Alan Schnurman is a hard man to peg down.
As has been routine for most of his adult life, the retired attorney and longtime real estate investor is up and about several hours before dawn each day, walking the streets near his Manhattan home, regardless of the season or weather. Completed for as long as he can remember, his solitary journey allows him to mentally prepare himself for the day that lies ahead, one that now typically involves research on prospective real estate opportunities in the Hamptons, New York City, Aspen, Colorado, New Jersey and, most recently, upstate New York.
Before joining the ranks of Saunders & Associates in 2012—it would take the part-time Bridgehampton resident less than a year to earn his first commission as a real estate broker with an impressive $15.5 million sale—those pre-dawn walks allowed him to prepare for a court case. Other mornings, they would provide peace so he could plan his latest episode of “LawLine,” a legal news program that he launched in 1983 and ran for 28 years on PBS, or decide if he’s completed enough research to move forward with a real estate investment property.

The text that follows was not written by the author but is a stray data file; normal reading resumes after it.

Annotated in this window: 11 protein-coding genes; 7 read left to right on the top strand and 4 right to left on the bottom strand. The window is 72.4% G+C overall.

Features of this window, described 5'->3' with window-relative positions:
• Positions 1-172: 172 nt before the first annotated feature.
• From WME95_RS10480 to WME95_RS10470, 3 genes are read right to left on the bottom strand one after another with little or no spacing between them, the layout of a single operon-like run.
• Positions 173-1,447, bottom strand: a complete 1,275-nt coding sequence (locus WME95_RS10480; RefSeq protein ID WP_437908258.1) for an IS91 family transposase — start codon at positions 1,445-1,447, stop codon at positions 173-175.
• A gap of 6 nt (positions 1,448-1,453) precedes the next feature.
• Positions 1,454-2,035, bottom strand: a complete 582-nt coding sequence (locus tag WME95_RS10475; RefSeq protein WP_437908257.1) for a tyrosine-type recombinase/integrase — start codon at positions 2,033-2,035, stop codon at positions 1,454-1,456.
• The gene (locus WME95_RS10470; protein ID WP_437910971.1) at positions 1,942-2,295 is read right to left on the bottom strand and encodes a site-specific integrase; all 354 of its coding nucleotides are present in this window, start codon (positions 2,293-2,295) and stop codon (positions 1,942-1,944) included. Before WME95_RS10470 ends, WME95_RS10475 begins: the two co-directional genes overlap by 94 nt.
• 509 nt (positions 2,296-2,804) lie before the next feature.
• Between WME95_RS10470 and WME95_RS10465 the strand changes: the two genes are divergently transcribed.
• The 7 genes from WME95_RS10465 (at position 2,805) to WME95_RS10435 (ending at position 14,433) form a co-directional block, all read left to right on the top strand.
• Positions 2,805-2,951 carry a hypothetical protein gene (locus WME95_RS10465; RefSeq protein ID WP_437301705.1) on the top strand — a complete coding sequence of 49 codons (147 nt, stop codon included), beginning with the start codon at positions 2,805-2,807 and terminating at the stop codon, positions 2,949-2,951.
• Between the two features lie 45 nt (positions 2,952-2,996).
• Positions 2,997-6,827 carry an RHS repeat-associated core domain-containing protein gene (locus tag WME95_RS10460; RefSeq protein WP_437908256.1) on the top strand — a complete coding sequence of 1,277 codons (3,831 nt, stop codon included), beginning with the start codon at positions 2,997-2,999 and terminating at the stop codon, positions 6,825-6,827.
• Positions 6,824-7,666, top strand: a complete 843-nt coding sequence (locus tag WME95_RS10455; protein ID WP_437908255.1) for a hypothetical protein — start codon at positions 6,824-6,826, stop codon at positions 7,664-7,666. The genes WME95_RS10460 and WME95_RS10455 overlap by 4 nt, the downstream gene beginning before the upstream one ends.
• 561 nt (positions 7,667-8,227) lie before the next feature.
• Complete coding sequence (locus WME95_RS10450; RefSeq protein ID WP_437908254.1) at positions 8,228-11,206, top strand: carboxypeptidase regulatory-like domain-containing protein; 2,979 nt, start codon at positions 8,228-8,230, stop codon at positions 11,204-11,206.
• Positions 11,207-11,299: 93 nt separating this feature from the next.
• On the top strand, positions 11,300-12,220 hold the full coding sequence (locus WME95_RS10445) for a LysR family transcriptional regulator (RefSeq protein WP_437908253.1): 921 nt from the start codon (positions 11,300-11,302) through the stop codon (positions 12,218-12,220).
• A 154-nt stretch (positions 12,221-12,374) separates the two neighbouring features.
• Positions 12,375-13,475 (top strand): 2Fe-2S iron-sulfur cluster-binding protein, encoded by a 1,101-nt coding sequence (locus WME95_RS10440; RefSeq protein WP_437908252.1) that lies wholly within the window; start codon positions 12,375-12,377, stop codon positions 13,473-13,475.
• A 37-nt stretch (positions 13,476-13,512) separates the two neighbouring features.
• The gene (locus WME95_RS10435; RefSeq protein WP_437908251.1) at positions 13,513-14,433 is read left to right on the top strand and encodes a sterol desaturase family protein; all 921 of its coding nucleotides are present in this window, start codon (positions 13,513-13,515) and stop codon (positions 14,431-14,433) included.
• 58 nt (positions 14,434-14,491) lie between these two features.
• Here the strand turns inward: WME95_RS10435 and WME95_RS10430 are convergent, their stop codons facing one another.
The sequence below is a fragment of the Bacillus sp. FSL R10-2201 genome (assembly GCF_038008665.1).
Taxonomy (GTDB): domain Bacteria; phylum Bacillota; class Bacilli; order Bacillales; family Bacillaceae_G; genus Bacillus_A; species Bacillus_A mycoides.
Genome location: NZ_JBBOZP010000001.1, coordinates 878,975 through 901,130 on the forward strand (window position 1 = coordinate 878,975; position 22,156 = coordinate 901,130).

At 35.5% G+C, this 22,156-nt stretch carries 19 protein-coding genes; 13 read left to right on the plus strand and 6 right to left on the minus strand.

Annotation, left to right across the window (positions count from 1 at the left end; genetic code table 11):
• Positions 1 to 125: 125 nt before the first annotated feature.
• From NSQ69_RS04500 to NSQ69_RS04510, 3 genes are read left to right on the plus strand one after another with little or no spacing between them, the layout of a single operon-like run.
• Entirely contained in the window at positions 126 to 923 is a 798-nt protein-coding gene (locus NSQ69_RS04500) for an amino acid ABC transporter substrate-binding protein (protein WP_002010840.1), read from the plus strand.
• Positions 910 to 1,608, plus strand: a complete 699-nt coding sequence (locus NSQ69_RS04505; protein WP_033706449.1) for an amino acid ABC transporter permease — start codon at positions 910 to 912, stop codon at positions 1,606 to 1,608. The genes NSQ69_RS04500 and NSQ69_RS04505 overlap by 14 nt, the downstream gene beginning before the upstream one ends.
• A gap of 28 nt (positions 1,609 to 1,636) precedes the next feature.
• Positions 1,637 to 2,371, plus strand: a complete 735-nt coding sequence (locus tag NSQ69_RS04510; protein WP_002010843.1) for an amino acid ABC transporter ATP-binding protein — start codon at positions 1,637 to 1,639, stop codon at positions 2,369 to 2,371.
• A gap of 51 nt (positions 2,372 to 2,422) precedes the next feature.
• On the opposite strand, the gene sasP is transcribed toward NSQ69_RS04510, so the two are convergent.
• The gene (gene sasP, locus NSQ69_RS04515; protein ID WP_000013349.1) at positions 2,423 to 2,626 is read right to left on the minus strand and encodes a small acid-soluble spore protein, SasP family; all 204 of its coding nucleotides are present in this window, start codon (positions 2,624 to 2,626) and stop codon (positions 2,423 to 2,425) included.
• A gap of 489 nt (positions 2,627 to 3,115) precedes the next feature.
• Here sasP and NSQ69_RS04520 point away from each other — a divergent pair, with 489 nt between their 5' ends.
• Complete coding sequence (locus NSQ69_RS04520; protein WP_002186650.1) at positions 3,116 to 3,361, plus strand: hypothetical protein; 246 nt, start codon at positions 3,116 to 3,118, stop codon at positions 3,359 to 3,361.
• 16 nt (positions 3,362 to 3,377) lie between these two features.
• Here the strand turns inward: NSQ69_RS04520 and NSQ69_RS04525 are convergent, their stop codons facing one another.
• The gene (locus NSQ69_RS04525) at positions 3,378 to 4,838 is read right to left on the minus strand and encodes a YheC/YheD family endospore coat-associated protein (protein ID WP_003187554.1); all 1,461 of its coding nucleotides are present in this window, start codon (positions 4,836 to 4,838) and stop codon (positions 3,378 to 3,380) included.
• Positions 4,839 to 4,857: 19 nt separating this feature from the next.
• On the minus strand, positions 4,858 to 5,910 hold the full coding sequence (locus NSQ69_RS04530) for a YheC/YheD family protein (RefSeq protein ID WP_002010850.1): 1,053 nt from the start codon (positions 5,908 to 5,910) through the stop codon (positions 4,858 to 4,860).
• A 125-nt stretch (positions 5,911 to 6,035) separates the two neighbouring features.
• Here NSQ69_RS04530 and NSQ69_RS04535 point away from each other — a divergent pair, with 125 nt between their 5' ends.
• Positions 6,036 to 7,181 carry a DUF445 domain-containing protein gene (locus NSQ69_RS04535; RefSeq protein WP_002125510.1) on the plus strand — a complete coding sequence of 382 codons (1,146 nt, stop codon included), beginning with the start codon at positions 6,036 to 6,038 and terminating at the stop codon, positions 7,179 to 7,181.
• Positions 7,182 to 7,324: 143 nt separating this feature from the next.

And every Thursday morning for the past four years, those walks allowed him to reset and refocus before his weekly phone conversations with Eric Feil, the editorial director of Dan’s Hamptons Media, and the leading author of “I Can, I Will, I Must.”
Released on Thursday, May 16, the collaboration shines the spotlight on Mr. Schnurman, who has always preferred to work behind the scenes on his real estate portfolio, and his many professional successes, across multiple fields. It also offers advice and his professional insight on real estate strategies and resources, as well as life in general.
“Every single Thursday morning we chatted, regardless of the weather,” said Mr. Feil, who met Mr. Schnurman several years earlier at a party hosted by his publication and, following a lunch meeting, agreed to collaborate on a book. “There was this one time when he was walking the streets of Manhattan in the middle of a blizzard. There’s no stopping Alan.”